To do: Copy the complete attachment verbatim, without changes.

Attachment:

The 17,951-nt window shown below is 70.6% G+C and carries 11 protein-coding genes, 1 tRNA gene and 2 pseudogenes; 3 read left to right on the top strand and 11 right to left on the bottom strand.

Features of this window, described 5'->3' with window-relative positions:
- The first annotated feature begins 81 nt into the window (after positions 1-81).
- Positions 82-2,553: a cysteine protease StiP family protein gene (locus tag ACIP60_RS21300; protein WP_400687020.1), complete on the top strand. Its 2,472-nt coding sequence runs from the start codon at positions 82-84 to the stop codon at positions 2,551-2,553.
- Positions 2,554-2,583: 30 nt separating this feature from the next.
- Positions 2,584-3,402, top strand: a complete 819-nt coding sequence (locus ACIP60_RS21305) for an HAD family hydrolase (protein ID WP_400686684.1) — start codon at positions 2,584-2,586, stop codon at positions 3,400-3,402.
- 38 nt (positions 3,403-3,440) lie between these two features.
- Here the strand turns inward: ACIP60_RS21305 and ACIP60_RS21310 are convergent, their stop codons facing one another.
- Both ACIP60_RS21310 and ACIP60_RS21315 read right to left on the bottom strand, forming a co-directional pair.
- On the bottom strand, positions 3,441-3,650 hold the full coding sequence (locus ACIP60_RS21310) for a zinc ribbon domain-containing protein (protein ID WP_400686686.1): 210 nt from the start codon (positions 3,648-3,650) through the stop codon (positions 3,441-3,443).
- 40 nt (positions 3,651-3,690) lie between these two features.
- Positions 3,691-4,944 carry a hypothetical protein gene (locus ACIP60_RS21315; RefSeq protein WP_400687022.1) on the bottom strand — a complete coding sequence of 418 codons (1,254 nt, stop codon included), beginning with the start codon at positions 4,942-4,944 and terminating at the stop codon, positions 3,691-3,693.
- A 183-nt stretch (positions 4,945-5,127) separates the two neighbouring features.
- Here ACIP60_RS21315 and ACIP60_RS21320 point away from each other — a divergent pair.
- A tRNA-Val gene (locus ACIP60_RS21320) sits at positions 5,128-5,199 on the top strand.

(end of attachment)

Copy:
The 17,951-nt window shown below is 70.6% G+C and carries 11 protein-coding genes, 1 tRNA gene and 2 pseudogenes; 3 read left to right on the top strand and 11 right to left on the bottom strand.

Features of this window, described 5'->3' with window-relative positions:
- The first annotated feature begins 81 nt into the window (after positions 1-81).
- Positions 82-2,553: a cysteine protease StiP family protein gene (locus tag ACIP60_RS21300; protein WP_400687020.1), complete on the top strand. Its 2,472-nt coding sequence runs from the start codon at positions 82-84 to the stop codon at positions 2,551-2,553.
- Positions 2,554-2,583: 30 nt separating this feature from the next.
- Positions 2,584-3,402, top strand: a complete 819-nt coding sequence (locus ACIP60_RS21305) for an HAD family hydrolase (protein ID WP_400686684.1) — start codon at positions 2,584-2,586, stop codon at positions 3,400-3,402.
- 38 nt (positions 3,403-3,440) lie between these two features.
- Here the strand turns inward: ACIP60_RS21305 and ACIP60_RS21310 are convergent, their stop codons facing one another.
- Both ACIP60_RS21310 and ACIP60_RS21315 read right to left on the bottom strand, forming a co-directional pair.
- On the bottom strand, positions 3,441-3,650 hold the full coding sequence (locus ACIP60_RS21310) for a zinc ribbon domain-containing protein (protein ID WP_400686686.1): 210 nt from the start codon (positions 3,648-3,650) through the stop codon (positions 3,441-3,443).
- 40 nt (positions 3,651-3,690) lie between these two features.
- Positions 3,691-4,944 carry a hypothetical protein gene (locus ACIP60_RS21315; RefSeq protein WP_400687022.1) on the bottom strand — a complete coding sequence of 418 codons (1,254 nt, stop codon included), beginning with the start codon at positions 4,942-4,944 and terminating at the stop codon, positions 3,691-3,693.
- A 183-nt stretch (positions 4,945-5,127) separates the two neighbouring features.
- Here ACIP60_RS21315 and ACIP60_RS21320 point away from each other — a divergent pair.
- A tRNA-Val gene (locus ACIP60_RS21320) sits at positions 5,128-5,199 on the top strand.